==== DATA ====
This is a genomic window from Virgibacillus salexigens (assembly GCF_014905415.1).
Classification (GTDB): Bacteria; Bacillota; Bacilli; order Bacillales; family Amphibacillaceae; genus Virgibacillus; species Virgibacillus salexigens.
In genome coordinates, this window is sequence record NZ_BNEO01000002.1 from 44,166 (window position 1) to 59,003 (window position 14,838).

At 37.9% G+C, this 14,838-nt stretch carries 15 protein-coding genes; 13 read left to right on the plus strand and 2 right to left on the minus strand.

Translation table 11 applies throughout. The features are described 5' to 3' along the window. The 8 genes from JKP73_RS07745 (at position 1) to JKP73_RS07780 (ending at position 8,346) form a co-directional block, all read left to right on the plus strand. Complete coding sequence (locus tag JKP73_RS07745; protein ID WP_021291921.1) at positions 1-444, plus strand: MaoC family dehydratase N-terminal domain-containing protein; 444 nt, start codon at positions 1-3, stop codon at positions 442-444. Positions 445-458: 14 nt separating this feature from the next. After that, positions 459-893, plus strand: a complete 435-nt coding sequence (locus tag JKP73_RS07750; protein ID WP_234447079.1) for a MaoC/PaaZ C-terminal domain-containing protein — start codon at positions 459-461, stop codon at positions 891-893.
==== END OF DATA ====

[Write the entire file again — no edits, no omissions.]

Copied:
This is a genomic window from Virgibacillus salexigens (assembly GCF_014905415.1).
Classification (GTDB): Bacteria; Bacillota; Bacilli; order Bacillales; family Amphibacillaceae; genus Virgibacillus; species Virgibacillus salexigens.
In genome coordinates, this window is sequence record NZ_BNEO01000002.1 from 44,166 (window position 1) to 59,003 (window position 14,838).

At 37.9% G+C, this 14,838-nt stretch carries 15 protein-coding genes; 13 read left to right on the plus strand and 2 right to left on the minus strand.

Translation table 11 applies throughout. The features are described 5' to 3' along the window. The 8 genes from JKP73_RS07745 (at position 1) to JKP73_RS07780 (ending at position 8,346) form a co-directional block, all read left to right on the plus strand. Complete coding sequence (locus tag JKP73_RS07745; protein ID WP_021291921.1) at positions 1-444, plus strand: MaoC family dehydratase N-terminal domain-containing protein; 444 nt, start codon at positions 1-3, stop codon at positions 442-444. Positions 445-458: 14 nt separating this feature from the next. After that, positions 459-893, plus strand: a complete 435-nt coding sequence (locus tag JKP73_RS07750; protein ID WP_234447079.1) for a MaoC/PaaZ C-terminal domain-containing protein — start codon at positions 459-461, stop codon at positions 891-893.